(c) 2013 Race Results Weekly, all rights reserved. Used with permission.
New York, November 1, 2013 -- Nearly one year ago, Meb Keflezighi took the podium in a New York City hotel conference room. Addressing a group of elite athletes and managers following the sudden cancellation of the 2012 ING New York City Marathon, Keflezighi urged all to keep a positive perspective.
"Let's not look at the one year we missed out, but on how much the New York Road Runners and the city of New York has given us in the past, and will give us in the future," Keflezighi said in an inspiring tone. "Today or tomorrow may not be that day... But we can make the most of it. Be patient, be understanding, be thankful of this moment we have. Just like 9/11, it will go forward."
Twelve months later, Americans Keflezighi, Ryan Vail, and Jason Hartmann, all three of whom were supposed to race in 2012, have returned here for the 43rd running of the marathon. Speaking to the media less than 48 hours before Sunday's race, all three reflected on what happened in 2012, and how the events of Super Storm Sandy have made this year's race more meaningful.
For Keflezighi, the cancellation hit especially hard. Having raced here six times --including winning the 2009 edition-- the Californian thought of the Big Apple as a second home. After New York Road Runners President and CEO Mary Wittenberg concluded her comments at the athlete and manager meeting, Keflezighi wanted to express his support of not only the race organizers, but the city and it's people as a whole.
"That decision to go up to the stage was probably one of the hardest things I've ever did," Keflezighi recalled. "My heart was pounding so fast like a race, like in Central Park going up a hill. I'm like, 'Should I do it? Should I do it? Internally God was talking to me somehow and I said, 'you know what, I need to stand up and say something,'"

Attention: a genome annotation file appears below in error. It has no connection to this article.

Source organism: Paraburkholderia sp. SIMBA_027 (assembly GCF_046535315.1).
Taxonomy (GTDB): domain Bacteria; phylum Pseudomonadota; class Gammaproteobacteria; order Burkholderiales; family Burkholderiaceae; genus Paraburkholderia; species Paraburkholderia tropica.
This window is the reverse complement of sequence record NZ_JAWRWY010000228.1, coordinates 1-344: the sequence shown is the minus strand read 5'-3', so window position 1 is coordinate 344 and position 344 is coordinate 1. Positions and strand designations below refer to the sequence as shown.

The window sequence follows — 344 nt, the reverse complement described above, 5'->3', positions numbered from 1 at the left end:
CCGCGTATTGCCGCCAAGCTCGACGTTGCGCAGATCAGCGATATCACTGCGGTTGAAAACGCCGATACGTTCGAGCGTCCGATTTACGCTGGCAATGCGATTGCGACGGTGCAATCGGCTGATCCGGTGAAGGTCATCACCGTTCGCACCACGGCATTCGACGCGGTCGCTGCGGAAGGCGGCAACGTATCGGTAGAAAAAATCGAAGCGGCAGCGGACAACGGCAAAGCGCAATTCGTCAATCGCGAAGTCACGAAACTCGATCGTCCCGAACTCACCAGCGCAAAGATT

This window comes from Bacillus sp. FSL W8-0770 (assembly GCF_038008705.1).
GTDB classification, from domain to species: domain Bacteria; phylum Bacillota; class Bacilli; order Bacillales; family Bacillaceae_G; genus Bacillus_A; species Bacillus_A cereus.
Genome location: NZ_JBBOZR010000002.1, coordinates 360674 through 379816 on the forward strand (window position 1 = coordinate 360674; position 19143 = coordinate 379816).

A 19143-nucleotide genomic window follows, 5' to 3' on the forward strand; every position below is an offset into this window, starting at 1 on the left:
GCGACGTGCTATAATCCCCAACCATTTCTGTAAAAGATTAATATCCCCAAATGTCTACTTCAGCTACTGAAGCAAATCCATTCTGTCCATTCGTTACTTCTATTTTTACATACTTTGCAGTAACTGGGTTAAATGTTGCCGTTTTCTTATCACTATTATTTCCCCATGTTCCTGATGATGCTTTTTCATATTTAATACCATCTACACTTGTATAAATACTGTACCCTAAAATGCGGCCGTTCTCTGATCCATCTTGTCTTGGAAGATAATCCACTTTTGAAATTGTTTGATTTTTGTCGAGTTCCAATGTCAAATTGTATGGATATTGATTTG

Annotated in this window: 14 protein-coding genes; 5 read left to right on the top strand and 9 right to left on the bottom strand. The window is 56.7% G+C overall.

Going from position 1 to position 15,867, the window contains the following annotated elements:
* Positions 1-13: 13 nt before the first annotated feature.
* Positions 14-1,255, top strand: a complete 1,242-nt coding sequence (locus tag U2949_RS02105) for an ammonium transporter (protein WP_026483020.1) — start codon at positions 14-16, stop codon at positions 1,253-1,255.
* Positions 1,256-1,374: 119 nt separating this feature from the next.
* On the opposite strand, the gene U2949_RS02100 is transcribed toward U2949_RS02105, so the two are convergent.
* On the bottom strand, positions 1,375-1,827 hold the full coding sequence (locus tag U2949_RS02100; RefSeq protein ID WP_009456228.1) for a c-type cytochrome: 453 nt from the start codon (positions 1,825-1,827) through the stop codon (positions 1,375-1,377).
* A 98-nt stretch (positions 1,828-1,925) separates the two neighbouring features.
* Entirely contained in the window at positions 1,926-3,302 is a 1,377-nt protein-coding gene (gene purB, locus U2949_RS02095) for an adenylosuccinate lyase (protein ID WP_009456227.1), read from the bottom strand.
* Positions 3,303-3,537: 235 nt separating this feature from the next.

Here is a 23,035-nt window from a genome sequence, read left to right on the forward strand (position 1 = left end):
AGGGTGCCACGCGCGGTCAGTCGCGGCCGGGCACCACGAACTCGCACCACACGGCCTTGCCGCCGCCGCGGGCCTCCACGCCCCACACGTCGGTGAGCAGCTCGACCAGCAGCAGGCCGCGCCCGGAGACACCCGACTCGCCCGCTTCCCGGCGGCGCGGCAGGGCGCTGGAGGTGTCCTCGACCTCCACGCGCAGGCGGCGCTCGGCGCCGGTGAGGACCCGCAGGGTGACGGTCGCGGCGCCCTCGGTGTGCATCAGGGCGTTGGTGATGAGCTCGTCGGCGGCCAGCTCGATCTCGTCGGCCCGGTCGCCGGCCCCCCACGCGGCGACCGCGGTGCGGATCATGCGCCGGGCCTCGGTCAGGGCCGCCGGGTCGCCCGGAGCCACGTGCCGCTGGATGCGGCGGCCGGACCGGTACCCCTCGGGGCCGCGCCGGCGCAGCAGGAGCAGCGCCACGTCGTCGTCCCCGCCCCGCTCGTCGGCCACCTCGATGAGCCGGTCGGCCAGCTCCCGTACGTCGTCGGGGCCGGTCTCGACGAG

Keflezighi brought many in the audience to tears, urging everyone not to look at the cancelled marathon as a missed opportunity. Instead, he told them to see it as an injury, something that, despite taking one step backwards, can help you take two steps forward in the future.
Twelve months later, Keflezighi has seen everyone --elite athletes and the masses-- return in a positive way.
"A lot of runners around the world are happy to see New York bounce back. To see 45- 40,000 people deep, it's going to be special," he said.
Vail, 27, and Hartmann, 32, reiterated just how special Sunday's race will be. Already, Vail can feel an increasingly positive atmosphere in the city.
"It's incredible to see how quickly they pieced a lot of things back together," he said. "Everyone seemed to really come together and do a great job. Everyone's excited to be here, everyone's positive. It was such a depressing situation here last year that it was kind of intimidating to come back and see what the reaction was going to be. But it's been amazing. It's going to be a great experience for everyone."
One of Vail's most vivid memories of last year came when traveling from the airport to the elite athlete hotel in downtown Manhattan. Half of Manhattan was without power, and the National Guard were guarding bridges to enforce a carpooling policy.
"It didn't feel like you were in America. Still seeing areas that were flooded, trees knocked down, it just seemed devastating... It was like from a movie, really surreal," he said. Now Vail sees a rejuvenated city that has recovered and embraced the marathon as something special.
"Everyone's going to come together for a great race day," said the Oklahoma State alum.
Hartmann, who will make his ING New York City Marathon debut, believes this year's marathon is a chance to show the nation and world how an event like the marathon can boost a city's morale.
"A tragic event like that, this is an opportunity to showcase what this marathon is all about" he said.
On Sunday, Keflezighi, Vail, and Hartmann will all be a part of the 43rd edition of the ING New York City Marathon, two years in the making.
"When you walk around, you see people everywhere. Last year you didn't really have that," Hartmann said. "The energy is so much better this year than last year."
“Our races are to our sport what Wimbledon and the Australian, U.S., and French Opens are to tennis, and what the Masters, U.S., and British Opens and PGA Championship are to golf. Each race has the history, the tradition, the honor roll of legendary champions, and a special place in the eyes of all to make them stand apart from the other events.” Mary Wittenberg